More than 3.5 billion people depend on rice for sustenance, and 90 percent of the global rice consumption comes from Asia. In many Asian cultures, rice is synonymous to food—it is considered that if one has not eaten rice, then one has not eaten at all. In Japanese, for example, breakfast, lunch, and dinner are described as asa gohan, hiru gohan, and ban gohan respectively. All three meals share the term gohan—which means rice. The grain is an irreplaceable part of every meal.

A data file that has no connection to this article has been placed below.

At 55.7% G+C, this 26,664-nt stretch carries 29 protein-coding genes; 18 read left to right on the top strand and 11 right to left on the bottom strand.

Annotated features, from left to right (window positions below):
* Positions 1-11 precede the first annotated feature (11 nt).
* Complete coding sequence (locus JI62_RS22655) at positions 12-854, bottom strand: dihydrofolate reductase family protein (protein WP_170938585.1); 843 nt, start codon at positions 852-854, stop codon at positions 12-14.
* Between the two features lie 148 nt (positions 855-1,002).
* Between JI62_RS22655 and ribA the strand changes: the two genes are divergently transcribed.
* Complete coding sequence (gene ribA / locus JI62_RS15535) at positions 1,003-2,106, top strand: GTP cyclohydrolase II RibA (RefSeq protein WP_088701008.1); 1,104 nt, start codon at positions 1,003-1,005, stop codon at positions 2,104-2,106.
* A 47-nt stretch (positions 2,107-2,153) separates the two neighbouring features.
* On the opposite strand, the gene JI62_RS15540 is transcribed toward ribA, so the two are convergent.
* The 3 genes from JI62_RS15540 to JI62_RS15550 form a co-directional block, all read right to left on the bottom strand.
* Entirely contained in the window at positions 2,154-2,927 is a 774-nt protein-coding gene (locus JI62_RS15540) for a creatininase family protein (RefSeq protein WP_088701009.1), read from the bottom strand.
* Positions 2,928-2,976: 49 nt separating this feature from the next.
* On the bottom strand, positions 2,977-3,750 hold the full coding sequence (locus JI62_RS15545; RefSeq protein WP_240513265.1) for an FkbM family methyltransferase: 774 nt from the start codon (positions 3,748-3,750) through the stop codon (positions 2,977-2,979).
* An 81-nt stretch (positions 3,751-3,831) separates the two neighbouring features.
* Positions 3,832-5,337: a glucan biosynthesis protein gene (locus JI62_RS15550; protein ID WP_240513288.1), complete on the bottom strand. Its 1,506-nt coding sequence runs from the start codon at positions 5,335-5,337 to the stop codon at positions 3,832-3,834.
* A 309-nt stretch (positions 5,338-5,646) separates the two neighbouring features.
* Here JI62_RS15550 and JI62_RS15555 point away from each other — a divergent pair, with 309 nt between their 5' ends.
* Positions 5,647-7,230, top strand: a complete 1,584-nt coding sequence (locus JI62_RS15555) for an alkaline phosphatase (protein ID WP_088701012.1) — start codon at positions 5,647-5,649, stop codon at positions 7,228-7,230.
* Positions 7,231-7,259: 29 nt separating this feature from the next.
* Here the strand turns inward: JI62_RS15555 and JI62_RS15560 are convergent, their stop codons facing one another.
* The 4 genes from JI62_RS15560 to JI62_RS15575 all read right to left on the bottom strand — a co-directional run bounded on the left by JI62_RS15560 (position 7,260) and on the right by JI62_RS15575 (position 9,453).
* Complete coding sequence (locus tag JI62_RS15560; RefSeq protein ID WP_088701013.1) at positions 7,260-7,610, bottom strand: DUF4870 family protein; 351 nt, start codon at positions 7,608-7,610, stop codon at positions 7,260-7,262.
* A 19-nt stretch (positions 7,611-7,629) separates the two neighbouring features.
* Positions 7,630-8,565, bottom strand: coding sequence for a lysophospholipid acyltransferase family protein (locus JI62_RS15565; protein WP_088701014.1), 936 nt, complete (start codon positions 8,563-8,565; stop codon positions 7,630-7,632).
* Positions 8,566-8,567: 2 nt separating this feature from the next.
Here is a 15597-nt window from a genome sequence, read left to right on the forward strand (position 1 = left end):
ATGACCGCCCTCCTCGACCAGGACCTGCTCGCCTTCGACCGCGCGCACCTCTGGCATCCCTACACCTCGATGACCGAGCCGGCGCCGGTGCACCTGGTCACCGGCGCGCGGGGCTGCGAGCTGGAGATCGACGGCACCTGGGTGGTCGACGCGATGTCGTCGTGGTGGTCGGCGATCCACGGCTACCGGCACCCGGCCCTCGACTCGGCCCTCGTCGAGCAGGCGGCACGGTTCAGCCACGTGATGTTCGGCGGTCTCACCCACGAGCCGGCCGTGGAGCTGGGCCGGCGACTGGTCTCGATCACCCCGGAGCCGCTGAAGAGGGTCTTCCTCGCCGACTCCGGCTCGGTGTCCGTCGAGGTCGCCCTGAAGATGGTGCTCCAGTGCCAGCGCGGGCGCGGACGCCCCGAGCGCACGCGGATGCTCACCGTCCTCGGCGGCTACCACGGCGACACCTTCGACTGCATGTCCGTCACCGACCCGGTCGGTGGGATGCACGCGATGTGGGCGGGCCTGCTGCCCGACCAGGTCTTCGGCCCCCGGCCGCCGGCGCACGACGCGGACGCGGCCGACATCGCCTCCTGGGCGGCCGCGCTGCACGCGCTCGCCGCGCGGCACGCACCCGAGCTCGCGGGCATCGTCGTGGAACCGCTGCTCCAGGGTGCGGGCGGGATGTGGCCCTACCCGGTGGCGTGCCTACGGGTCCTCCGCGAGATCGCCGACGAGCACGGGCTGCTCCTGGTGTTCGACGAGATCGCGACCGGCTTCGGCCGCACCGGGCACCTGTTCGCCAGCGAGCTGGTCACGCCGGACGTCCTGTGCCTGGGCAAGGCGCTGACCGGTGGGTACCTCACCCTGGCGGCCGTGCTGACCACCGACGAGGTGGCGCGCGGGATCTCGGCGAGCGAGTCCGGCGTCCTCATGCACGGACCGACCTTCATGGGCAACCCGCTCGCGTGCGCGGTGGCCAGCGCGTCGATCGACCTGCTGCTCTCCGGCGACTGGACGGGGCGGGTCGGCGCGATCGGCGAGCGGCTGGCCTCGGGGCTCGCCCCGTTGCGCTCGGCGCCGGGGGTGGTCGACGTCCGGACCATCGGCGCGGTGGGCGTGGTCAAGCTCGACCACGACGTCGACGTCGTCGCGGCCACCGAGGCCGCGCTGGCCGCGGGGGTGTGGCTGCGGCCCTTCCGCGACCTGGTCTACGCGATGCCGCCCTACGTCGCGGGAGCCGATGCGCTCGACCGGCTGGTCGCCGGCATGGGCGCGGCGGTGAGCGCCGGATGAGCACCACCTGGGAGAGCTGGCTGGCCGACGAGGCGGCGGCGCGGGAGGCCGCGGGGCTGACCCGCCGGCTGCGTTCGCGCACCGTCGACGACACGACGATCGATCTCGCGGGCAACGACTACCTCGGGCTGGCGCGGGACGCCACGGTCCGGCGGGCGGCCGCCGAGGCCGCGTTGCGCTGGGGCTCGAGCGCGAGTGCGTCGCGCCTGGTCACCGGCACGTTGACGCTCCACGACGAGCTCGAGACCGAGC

Therefore, for many countries, rice shortages and the subsequent price increase—such as one caused by the 2007–2008 food crisis—would draw a panicked response. The grain has immense political importance that a good or terrible rice security policy could make or break a politician’s career. An important part of a nation leader’s job is to ensure that enough rice gets to everyone’s plates.
So, how does rice get to your plate?
Kirana is a digital native with a passion for creative content strategy. She has over four years of PR and marketing experience spanning from a multinational corporation, an agile digital startup, to a creative agency. In her spare time, she binge-watches cat videos on the Internet—just like everybody else.